In yesterday's mail, I received this postcard that was sent from Indonesia, more than 9,000 miles away. It's from Cherlita, who illustrates and creates some of the postcards she sends through Postcrossing

On this one, she wrote on the back and told me a traditional regional folk tale:
"Hi Chris. My name is Cherlita. I'm an art director and illustrator. This is one of my artworks of Indonesian folklore Keong Mas (The golden snail). The story follows a beautiful princess who was envied by her sister. The sister sought a witch to curse her in order to have the prince turned to the sister. The princess became a golden snail. One day, an old widow who lives by the sea was fishing, and she caught the snail in her net. It mesmerized her and she bought [sic] it home. The next day, she came home from work, the house she lived in has been cleaned & food is ready on the table. The princess has helped her! Soon, the prince found the princess & broke the curse with a kiss, & the 3 lived happily ever after. Hope you like the card!" 

Monday, April 26, 2021

Book cover: "Like a Mule Bringing Ice Cream to the Sun"

Thought I'd go with something recent, rather than from back yonder in the 20th century...

  • Title: Like a Mule Bringing Ice Cream to the Sun
  • Author: Sarah Ladipo Manyika (1968-present)
  • Illustration: Anne Whiteside 
  • Book design: Allan Castillo Rivas
  • Publisher: Cassava Republic Press
  • Year: 2016
  • Pages: 118
  • Format: Paperback
  • Excerpt from front flap: Morayo Da Silva, a cosmopolitan Nigeran woman, lives in hip San Francisco. On the cusp of seventy-five, she is in good health and makes the most of it, enjoying road trips in her vintage Porsche, chatting to strangers, and recollecting characters from her favourite novels. Then she has a fall and her independence crumbles.
  • Dedication: "For Us"
  • First sentence: The place where I live is ancient.
  • Last sentence: [Redacted: Slight spoiler]
  • Random excerpt from middle #1: I keep the books that used to belong to my mother in my bedroom.
  • Random excerpt from middle #2: So like the other day, I found all these books just dumped onto the sidewalk. So I picked them I and I gave some to friends, who like to read, you know.
  • Random excerpt from middle #3: I wish I'd packed more than one book. I reach again for my earthquake bag, just to double check because it feels heavy enough to contain another book.
  • Rating on Goodreads: 3.85 stars (out of 5)
  • Excerpt from Goodreads review: In 2016, Jessica Jeffers wrote: "This is not really a book about a plot, it's more of a character study. It's almost Woolfian in its stream-of-consciousness style, but we get the points of view of not just Morayo, but also the Palestinian shopkeeper she befriends, her neighbor, an aide at the home, a homeless woman she crosses paths with, and her ex-husband back in Nigeria. My only complaint about this book, really, is that I wanted more."
  • Rating on Amazon: 4.3 stars (out of 5)
  • Amazon review: In 2019, J. Hill wrote: "If you like stories that tie up nicely in a bow with no questions asked, this is not the book for you. But if you like intriguing and lovable characters, snapshots into everyday life and the trials we have or will face in some way, then it's worth the eyeball time. This book lingers but remains unsolved, and I found that refreshing."
  • My Goodreads rating: 5 stars
  • Joan's Goodreads rating: 5 stars

Sunday, April 25, 2021

Genesis jukebox slip and things that go to make up a life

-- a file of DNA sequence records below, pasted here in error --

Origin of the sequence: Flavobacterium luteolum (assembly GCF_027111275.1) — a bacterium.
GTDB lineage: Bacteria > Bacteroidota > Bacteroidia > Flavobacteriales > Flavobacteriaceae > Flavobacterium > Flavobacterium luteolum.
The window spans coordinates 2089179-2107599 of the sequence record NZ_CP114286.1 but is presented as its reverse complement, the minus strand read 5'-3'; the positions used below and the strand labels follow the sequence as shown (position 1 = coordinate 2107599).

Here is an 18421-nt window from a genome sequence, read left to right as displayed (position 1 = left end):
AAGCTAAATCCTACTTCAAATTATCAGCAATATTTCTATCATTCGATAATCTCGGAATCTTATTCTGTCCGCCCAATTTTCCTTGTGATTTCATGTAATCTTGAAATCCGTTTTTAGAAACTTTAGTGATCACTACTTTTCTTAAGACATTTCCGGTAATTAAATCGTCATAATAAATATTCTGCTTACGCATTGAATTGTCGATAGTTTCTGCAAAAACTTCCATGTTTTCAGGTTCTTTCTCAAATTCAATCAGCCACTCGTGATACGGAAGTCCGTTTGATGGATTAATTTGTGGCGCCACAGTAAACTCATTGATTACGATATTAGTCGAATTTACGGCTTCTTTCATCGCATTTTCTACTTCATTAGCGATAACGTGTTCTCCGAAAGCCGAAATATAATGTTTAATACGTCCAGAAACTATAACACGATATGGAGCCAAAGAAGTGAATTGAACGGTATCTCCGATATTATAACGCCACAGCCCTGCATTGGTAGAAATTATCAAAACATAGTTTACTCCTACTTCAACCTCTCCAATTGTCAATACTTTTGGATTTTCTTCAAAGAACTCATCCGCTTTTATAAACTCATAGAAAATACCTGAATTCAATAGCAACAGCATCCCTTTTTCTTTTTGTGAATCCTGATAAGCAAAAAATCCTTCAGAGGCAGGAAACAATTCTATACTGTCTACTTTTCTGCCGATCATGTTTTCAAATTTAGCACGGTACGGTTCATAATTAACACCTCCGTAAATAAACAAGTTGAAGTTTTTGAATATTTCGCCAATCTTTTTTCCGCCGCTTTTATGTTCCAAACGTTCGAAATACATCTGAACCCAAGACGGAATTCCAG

So, I guess the first question that comes to mind with this old jukebox slip is "Who the heckfire played 'Second Home by the Sea' on a jukebox??" In what 1980s bar or restaurant was this a thing? (I'm sure, of course, "That's All" was played zillions of times.)

The 11-minute, two-part Genesis song "Home by the Sea" and "Second Home by the Sea," recorded in 1983, is one of my absolute favorites by the band. The five-minute first half tells the slightly spooky (think Disney's Haunted Mansion levels of spookiness) tale of an unlucky burglar and a haunted house. The six-minute second half — "Second Home by the Sea" — is almost entirely instrumental and is a revisiting of Genesis' prog-rock roots. The full song was a staple of live shows for years. I know both the album version and some of the live versions, with their slight improvs and additions, by heart. I wore out those cassette tapes while walking between classes at Penn State and, later, during my short forays into jogging or to drown out surrounding noise at work.

A Reddit poster name LordChozo wrote an insightful post — perhaps the definitive piece — about the crafting of "Home by the Sea / Second Home by the Sea" last autumn. It's full of quotes from Tony Banks, Mike Rutherford and Phil Collins on how the song was put together in the recording sessions. You should check out the whole piece, but here's a very short (and beautifully written) excerpt:
"I should point out that this is a song about reliving lives, and it was composed by literally reliving/recreating what had been previously produced spontaneously. The entire song of 'Second Home by the Sea' was written in the exact method as the stuff that it’s all about. Life, lived spontaneously. Fleeting moments of clarity and blossoming creativity bursting out of the daily fog that characterizes so much of our existence. A yearning for those moments, and memories that attempt to recreate them, with varying degrees of perfection."
Still, I can't see anyone playing "Second Home by the Sea" on a jukebox, perhaps unless it was by accident. Perhaps the point was to try to capitalize on the success of "That's All" by exposing more people to the other side of Genesis. Folks put in their quarter expecting another catchy pop single featuring Phil Collins ... and got six minutes of art rock.

What's the weirdest thing you ever played, or heard played, on a jukebox? For me, it was a bar in Spartanburg, South Carolina, that had an "Easter egg." The song didn't appeared on any of the jukebox slips, but if you knew which code to punch in, it played John Williams' "The Imperial March" from The Empire Strikes Back. 

For final funsies, here's an old advertisement for a jukebox I stumbled across online: "Psychedelic Money-Grabber"